Prom Night in Wilson Hall

There were no limousines out­side the steps of Wilson Hall the night of Thursday, Septem­ber 27. Students did not trick­le through the halls with ball gowns and tuxes. However, one High School’s prom was depicted through film in the downstairs instruction room in Wilson Hall.

First year English students viewed the documentary Prom Night in Mississippi, directed by Paul Saltman. The documen­tary discusses the controversy of Charleston’s first prom with stu­dent integration, but also racism present in the surrounding com­munity.

Prom was a momentous oc­casion for those who had the privilege of attending. Students of Charleston High School in Charleston, Mississippi expe­rienced different memories as they attended their first integrat­ed prom in school history.

The prom was funded by Mor­gan Freeman, A-list celebrity and former resident of Charles­ton, Mississippi. His first re­quest to fund a “mixed prom” for the school was in 1997, and in 2008 his second request was eventually accepted by school administrators.

Although this request was ac­cepted, parents of the communi­ty did not agree with the school’s decision and took their own mea­sures in offering a white prom. This tradition of separate proms and social events has been in ac­tion since 1970.

Charleston High students not only endured pressures of prom dates, attire and choosing prom themes, but they also had to wonder if this mixed prom would cause chaos in the small southern community of Missis­sippi. It may seem silly to some to think this prom occurred dur­ing recent times and why gen­erations still have not embraced different races and change. It may be stubborn traditions and poor economies with added ig­norance; regardless the SupremCourt ruled in 1954 that separate is not equal.

Glen Sumner, father of Heath­er Sumner, 17, doesn’t agree that his daughter is dating someone of a different race. Glen ground­ed and punished Heather who continued to see 17-year-old Jer­emy Harris. “She overcame all that,” Glenn Sumner says as he sits on his tractor trailer.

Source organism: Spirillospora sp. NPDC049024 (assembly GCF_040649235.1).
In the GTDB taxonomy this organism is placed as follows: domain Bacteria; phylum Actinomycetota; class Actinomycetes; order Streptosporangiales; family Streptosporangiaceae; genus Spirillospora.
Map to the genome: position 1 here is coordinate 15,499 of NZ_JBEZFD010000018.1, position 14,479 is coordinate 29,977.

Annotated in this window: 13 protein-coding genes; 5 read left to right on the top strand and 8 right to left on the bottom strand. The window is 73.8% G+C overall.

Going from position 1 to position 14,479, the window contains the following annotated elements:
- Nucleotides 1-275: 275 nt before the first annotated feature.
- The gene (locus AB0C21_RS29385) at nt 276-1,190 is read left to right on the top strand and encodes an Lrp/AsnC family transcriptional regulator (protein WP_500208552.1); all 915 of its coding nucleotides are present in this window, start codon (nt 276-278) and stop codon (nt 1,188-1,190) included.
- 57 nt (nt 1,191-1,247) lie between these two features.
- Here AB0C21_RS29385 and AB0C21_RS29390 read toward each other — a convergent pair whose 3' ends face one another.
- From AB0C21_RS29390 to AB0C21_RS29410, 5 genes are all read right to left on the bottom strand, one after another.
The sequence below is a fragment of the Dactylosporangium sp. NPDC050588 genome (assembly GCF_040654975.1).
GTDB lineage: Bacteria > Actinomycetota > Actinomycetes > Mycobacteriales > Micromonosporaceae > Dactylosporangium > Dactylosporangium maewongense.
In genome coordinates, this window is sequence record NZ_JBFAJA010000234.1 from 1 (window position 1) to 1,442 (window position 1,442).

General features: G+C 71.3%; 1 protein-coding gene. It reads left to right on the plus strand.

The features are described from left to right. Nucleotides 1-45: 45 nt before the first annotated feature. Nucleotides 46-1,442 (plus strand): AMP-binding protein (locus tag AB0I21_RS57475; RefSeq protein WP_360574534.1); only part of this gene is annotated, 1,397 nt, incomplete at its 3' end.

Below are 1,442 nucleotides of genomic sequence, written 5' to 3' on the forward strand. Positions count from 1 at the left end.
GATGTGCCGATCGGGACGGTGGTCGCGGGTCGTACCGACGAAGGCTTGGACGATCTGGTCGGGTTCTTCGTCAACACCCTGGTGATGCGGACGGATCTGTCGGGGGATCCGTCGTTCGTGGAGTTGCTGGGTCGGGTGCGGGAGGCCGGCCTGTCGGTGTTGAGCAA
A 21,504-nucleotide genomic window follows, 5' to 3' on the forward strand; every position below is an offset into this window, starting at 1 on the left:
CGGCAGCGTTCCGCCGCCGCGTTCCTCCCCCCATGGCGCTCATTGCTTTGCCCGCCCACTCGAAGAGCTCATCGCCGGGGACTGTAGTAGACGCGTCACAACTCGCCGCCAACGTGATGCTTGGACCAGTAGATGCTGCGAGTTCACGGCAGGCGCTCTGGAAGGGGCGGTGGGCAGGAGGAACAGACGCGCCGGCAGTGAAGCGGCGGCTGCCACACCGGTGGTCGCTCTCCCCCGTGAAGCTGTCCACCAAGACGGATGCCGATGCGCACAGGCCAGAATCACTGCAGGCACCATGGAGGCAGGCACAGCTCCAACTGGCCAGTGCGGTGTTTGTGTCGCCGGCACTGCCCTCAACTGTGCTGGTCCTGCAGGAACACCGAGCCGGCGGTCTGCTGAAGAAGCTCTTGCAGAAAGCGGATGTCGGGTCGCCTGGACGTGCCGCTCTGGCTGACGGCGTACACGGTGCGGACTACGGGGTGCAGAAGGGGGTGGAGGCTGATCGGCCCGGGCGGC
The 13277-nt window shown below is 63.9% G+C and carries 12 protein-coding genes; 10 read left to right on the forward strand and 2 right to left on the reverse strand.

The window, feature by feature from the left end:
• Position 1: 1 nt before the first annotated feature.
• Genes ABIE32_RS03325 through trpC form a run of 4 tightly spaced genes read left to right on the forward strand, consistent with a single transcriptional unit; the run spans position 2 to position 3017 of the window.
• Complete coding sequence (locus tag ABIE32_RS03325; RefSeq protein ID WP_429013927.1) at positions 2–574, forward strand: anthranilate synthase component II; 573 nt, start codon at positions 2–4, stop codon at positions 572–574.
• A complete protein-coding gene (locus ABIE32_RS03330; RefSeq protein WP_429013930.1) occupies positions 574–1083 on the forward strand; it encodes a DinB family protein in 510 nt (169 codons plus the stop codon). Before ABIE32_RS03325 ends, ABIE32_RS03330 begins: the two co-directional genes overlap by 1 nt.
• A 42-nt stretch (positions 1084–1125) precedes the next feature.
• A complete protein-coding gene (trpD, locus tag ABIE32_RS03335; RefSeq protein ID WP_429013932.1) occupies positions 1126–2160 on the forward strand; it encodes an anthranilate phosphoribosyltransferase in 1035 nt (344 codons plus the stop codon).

Heather and Jeremy don’t show a lot of affection as a couple. There’s limited hand holding, no swapping of kisses in the school hallway, they both understand that as an interracial couple they have to monitor their actions.

While they have plans for mar­riage one day, Glen hopes Heath­er and Jeremy grow apart after high school and go their separate ways.

Most students have been taught to date in their race. They fear if they didn’t they might be disowned. One student even re­called their grandmother stating that “God made us a color to be with our color.”

This idea of color means very little to the students of Charles­ton High who reject this belief and have made friendships with those of different races. When students were asked if they ever dated someone of a different race, the answer was no, but they didn’t know why.

Freeman claims that it’s a be­lief instilled throughout our lives not to date those of a different race. “These are chains we have around our souls,” said Freeman.

If parents taught their children not to date outside of their race, chances are they won’t, unless they have learned that race does not matter like Heather and Jer­emy have.

It’s difficult to predict that intime things will change, it took until 2008 to have an integrat­ed prom, only because Morgan Freeman offered to pay the cost.

On March 21, 2008 in Bates­ville, Mississippi at the VFW, students of the white race gath­ered for a parent produced white prom. A freshman says, “I knew there was racism. It sounds ri­diculous (to have a white only prom), I guess its common na­ture.”

Mona Ripee, mother of Charleston student Chance Ripee ,said that society is responsible for what we do. She, however, is giving her son a choice to attend whichever prom he wants. Kelly Schulhafer, a freshman, said, “I turned out to like (Prom Night in Mississippi) it. I didn’t know it was like that in 2008.”

Senior Chasidy of Charleston presses for change to happen. She interviews most students on the ‘Student Cam’ for his/her honest opinion.

Caucasian seniors like Jessica and Andy are friends with a lot of the student body, including the African American students. Unfortunately, their openness has hurt their reputations and even prevented Jessica from ob­taining certain jobs in town.

During the actual prom, Mr. Aaron Johnson and Ms. Frances­ca House were nominated King and Queen; both were African- American students at Charles­ton. Sumner and Harris received a round of applause when they walked into the prom arm-in-arm.

The rest of the students left prejudice and difference at the door. They were celebrating April 19, 2008 as not only their senior prom, but the first inte­grated prom in school history